Composition of Olive Oil

  • Triacylglycerols
  • Polyphenols
  • Squalene
  • Tocopherols
  • Omega 3 and Omega 6 acids
  • Pigments and aromatic components
  • Free fatty acids


Generally oils contain mostly fatty acids that can be saturated, unsaturated, monounsaturated and polyunsaturated. Unlike other vegetable oils, olive oil has in its composition more oleic acid (monounsaturated fatty acid). Oleic acid makes olive oil very resistant to oxidation, a very important fact since oxidation affects flavour and nutritional values of the oil.

Read more about Oxidation of Fatty Acids

Oleic acid can be up to 83% of the composition of olive oil. It reduces LDL cholesterol (the bad cholesterol) which can create atherosclerotic plaque and increases the HDL cholesterol (the good one). There is no other naturally produced oil to have so big amount of monounsaturated fats as olive oil.

Read more about Fats and Olive Oil


The protective effects of olive oil against the chronic and degenerative diseases are attributed to the phenolic components rather than to the unsaturated fatty acids content of the olive oil. Polyphenols have the following health benefits: antioxidant activity, anti-inflammatory activity, anti-microbial activity, anti-atherogenic activity, anti-tumor, anti-platelet aggregation, anti-hypertensive activity, increased vitamin A and B carotene activity, anti-allergenic activity and reduction in the levels of plasma cholesterol and oxidized LDL. At least 30 phenolic compounds can be found in olive oil. The amount of polyphenols in olive oil composition, depend on maturation stage, variety, season, packaging, storage, climate and the degree of technology used. There are the following classes of phenols in olive oil composition: phenolic acids, phenolic alcohols, hydroxyl-isocromans and flavonoids (all four in small amount) and secoiridoids and lignans (the most prevalent). Secoiridoids are derivates of Oleuropein. The most abundant secoiridoids are Hydrohytyrosol and an isomer of the oleuropein aglycon. The other important group of phenols, lignans, have been isolated and classified together with other phenolic compounds as phenolic derivates. Generally there are 5 mg of polyphenols in 10 gr of extra virgin olive oil. Refined olive oil mostly lost phenols in the refining process.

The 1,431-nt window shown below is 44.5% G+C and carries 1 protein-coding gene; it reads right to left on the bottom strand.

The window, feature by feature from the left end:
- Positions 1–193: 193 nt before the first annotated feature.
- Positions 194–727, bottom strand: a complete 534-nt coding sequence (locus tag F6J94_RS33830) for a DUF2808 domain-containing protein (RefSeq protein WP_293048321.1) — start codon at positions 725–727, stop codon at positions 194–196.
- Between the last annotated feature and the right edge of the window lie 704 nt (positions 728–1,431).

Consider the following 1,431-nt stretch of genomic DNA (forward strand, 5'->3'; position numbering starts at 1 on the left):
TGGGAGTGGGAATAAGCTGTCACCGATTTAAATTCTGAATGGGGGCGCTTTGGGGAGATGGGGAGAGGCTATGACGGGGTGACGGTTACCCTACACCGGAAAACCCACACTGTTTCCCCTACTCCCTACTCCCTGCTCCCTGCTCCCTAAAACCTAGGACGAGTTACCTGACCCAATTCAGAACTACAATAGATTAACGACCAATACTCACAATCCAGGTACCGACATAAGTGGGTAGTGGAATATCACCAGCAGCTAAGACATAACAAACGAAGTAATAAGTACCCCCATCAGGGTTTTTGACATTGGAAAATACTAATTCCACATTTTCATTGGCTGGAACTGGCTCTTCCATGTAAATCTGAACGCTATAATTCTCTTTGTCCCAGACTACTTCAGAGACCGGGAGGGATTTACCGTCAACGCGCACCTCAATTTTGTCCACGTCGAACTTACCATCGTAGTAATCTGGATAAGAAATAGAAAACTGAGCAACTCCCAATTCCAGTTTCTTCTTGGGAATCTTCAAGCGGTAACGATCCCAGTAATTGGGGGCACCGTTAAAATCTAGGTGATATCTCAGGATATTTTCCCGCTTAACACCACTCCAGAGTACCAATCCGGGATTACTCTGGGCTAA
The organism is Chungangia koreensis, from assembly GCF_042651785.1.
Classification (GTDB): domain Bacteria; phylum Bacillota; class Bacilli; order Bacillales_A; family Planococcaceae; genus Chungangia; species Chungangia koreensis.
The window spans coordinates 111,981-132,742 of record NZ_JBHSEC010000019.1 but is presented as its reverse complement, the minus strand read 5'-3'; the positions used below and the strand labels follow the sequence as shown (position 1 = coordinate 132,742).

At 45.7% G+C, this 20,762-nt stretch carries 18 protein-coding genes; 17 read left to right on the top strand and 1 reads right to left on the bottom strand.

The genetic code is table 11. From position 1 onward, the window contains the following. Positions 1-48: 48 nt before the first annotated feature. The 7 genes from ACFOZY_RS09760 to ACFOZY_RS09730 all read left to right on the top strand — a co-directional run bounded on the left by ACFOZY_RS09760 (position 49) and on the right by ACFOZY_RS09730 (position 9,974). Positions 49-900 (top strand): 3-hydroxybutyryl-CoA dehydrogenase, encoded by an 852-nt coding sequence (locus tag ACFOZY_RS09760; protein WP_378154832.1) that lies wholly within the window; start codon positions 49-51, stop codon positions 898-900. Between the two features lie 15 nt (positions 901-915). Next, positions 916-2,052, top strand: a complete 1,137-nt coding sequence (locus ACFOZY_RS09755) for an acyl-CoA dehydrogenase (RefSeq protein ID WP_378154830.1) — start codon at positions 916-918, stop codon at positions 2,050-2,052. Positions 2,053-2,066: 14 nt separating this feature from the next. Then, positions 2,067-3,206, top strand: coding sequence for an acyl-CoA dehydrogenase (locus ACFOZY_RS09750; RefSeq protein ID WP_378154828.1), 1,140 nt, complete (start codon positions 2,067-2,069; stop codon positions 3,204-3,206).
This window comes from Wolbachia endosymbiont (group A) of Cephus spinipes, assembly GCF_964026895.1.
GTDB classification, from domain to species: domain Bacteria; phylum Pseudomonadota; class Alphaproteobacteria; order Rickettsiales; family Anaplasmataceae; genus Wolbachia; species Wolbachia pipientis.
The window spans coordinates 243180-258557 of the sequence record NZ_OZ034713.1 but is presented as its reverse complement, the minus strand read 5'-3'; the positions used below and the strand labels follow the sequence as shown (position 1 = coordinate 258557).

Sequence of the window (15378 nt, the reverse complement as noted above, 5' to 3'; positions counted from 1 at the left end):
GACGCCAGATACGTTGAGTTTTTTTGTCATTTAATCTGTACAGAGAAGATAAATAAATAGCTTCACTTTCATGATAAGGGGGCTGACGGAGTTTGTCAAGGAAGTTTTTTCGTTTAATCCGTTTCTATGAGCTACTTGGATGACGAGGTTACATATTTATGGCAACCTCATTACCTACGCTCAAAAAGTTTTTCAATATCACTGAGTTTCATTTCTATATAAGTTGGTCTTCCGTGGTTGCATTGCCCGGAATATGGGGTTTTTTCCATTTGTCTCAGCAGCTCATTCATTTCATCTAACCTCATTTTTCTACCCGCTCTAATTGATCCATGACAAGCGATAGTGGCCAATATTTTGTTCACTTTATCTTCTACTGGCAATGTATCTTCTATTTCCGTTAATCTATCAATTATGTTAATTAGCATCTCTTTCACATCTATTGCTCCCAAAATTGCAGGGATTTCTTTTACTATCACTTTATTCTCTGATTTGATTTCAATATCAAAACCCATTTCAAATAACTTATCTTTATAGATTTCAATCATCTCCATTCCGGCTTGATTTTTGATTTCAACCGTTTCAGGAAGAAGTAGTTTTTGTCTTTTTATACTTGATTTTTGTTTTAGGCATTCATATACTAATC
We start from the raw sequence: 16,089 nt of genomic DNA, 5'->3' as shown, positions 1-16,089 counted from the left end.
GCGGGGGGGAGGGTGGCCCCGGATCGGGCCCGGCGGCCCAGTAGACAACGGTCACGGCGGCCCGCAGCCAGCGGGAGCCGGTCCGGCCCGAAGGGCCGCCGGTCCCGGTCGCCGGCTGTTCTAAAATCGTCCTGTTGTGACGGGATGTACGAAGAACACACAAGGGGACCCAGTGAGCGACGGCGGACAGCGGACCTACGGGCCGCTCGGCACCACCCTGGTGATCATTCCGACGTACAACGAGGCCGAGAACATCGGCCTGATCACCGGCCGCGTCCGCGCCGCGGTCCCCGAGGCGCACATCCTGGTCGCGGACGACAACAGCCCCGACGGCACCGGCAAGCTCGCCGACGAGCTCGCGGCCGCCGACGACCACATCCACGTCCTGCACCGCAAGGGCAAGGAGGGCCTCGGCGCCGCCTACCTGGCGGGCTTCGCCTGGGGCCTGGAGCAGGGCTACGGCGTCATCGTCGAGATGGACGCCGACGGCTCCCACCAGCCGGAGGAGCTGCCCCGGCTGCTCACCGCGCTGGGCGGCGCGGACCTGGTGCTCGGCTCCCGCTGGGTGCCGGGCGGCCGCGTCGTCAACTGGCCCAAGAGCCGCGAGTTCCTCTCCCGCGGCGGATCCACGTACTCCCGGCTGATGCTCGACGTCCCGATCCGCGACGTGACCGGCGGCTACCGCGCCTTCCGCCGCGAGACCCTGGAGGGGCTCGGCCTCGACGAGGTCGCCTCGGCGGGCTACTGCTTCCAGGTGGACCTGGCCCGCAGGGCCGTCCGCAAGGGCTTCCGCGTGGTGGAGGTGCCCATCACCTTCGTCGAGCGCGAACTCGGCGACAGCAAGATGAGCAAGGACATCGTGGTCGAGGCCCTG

Squalene is a natural organic compound and an important metabolic factor. It is part of the synthesis of cholesterol, steroid hormones, and vitamin D in the human body. Squalene is used in cosmetics, and more recently as an immunologic adjuvant in vaccines. It is also believed to have anti-cancer properties. Squalene content in olive oil composition is especially high, up to 0.7% (7 mg/g), compared to other oils and human dietary fats. Squalene is found in high amounts in sebum (around 12% of its composition) and acts as a potent scavenger of singlet oxygen, inhibiting the lipo-peroxidation induced by ultraviolet (UV) radiations, thus having anti-neoplastic influence on the colon, breast, and prostate, it seems to have immune-stimulating properties and it can inhibit the development of various tumors. Also it has major protective effect against skin cancer.

Tocopherols (vitamins)

Olive oil has in its composition the Alfa, beta, gamma, delta tocopherols . Tocopherols are compounds with vitamin E activity, which is a natural antioxidant. Olive oil also contains Vitamin A, D, B complex and K. These compounds are known to contribute to the antioxidant capacity of olive oil, as well as enhance oil stability during frying by protecting it from thermo-oxidative degradation. They increase oxidation stability of oils during storage due to preventing from the light. Moreover, α-tocopherol defends the body against free radical attacks, and prevents skin disorders, cancer and arteriosclerosis. Some researchers have demonstrated a synergistic relationship between the antioxidant actions of some phenolics and tocopherols.

Omega-3 and Omega-6 acids

Olive oil contains both Omega-3 and Omega-6 fatty acids, which are essential acids that cannot be made by the human body. Olive oil is generally 10% linoleic acid (omega-6 oil) and less than 1% linolenic acid (an omega-3 oil). Omega-3 fatty acids are important in preventing cardiovascular disease.

Pigments and aromatic components

The olive oil colour is given by the pigments like chlorophyll, pheophytin, and carotenoids. The presence of these components depends on several factors such as the fruit maturation, the cultivar, the soil and climate and the extraction procedures. The aroma and the taste components are the result of enzymatic reactions. Approximately 280 compounds have been identified in the volatile fraction of virgin olive oils. Fruitiness, bitterness and pungency as well as undesired attributes are correlated to different volatile compounds of olive oil. The colour pigments and the flavour compounds increase the stomach secretion and help a better absorption of the natural antioxidants.

Free fatty acids

The free fatty acids are formed as a result of breakdown of the triacylglycerols. The classification of olive oil is made according to its acidity (extra virgin can have maximum 0.8%). The factors that lead to a high free fatty acidity are: disease of the fruit, fly infestation, bruised or damaged olives, delayed extraction after harvesting, storage and transportation of the olives etc. The lower is the acidity, the higher grade the olive oil will be.

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